The mention of manga during a recent lecture regarding the fast paced, dynamic framing of action reminded me of one of my favorite manga, Tekkon Kinkreet. Created by the European influenced Taiyo Matsumoto, the story follows a partnership between Black and White, two street kids who have earned a violent reputation around town as “The Cats” the protectors of their beloved city (Treasure Town) from a dangerous Yakuza gang.
What I think sets this manga apart from much of the material we’ve covered so far is the transformation of the Taiyo’s original black and white drawing, to the color adapted full length movie directed by Michael Arias and animated by Studio 4°C. In my opinion both are equally effective in conveying the story of Black and White, however the question I would like to address is how does the adaptation of manga or any comic into an animated film or TV show change, improve or deplete the perceived quality or flow of the original. As an example please watch the attached video link of Aria’s adaptation of a sequence in Tekkon Kinkreet and compare it to the same sequence drawn by Matsumoto.
The same scene, but very different visual experiences, wouldn’t you say? The movie shows this story in blazing color as well as increased sensory detail, we can hear the traffic, the voices of our characters and witness their changing emotions. In a sense our manga has come to life before our eyes, but is it for better or worse?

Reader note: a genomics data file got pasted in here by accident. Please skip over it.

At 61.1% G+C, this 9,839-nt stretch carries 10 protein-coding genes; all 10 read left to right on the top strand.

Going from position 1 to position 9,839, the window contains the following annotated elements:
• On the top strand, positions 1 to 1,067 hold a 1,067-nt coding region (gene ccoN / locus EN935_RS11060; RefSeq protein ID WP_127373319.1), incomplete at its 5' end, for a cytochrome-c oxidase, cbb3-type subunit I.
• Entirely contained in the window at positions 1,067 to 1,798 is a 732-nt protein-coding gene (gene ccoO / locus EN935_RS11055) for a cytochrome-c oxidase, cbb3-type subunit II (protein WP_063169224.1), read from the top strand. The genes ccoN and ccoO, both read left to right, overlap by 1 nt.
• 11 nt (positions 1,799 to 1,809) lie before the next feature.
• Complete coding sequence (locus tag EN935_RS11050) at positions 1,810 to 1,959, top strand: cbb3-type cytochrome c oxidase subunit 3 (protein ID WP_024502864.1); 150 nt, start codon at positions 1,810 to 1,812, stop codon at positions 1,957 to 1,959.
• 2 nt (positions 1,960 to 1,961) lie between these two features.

Matsumoto’s original Tekkon Kinkreet employs a two toned environment, our characters voices are expressed through inaudible speech bubbles, sharp lines trail behind moving objects to indicate motion. Even the flow from moment to moment, action to action and subject to subject differs in the movie. While the film shows longer establishing shots where the frame gains the ability to move, showing a wider view of the street, Matsumoto has strategically emphasized moments in frozen detail such as an extreme close up of Black’s feet as he stands atop the moving car.
Arguably one of the biggest differences between the two would be the amount of visible, diegetic information happening in one frame. During an interview with Michael Arias he backs up such an idea by stating that “in one shot, you can have the image, the movement, and close to an infinite amount of sound, detail and color, something very immediate and visceral.” As we watch Black and White speed down the road, detailed buildings, clouds, other drivers are presented simultaneously to the viewer, although we are observing this world from our non-diegetic seat, we are completely immersed imaginatively. The amount of information presented in Matsumoto’s paneled drawing limits the reader to a certain subject, space, and action for each frame that is read. While the order of this series of events remains fairly similar the two medias both essentially ‘read’ in very unique way.
Opinions may differ widely as to which depiction of this story is more effective or visually pleasing, which is why I encourage the class to respond with their opinions on this subject given the information I have provided. We may even go further to claim that the very adapting of Tekkon Kinkreet into a movie renders it un-comparable to the manga based on the fact that cinema has a wealth of visual tools at its disposal which may not be possible for manga artists to achieve in the same way.
Links: (Michael Arias Interview) http://www.youtube.com/watch?v=GPzNK3NAhE8
~dcfoy (Duncan Foy)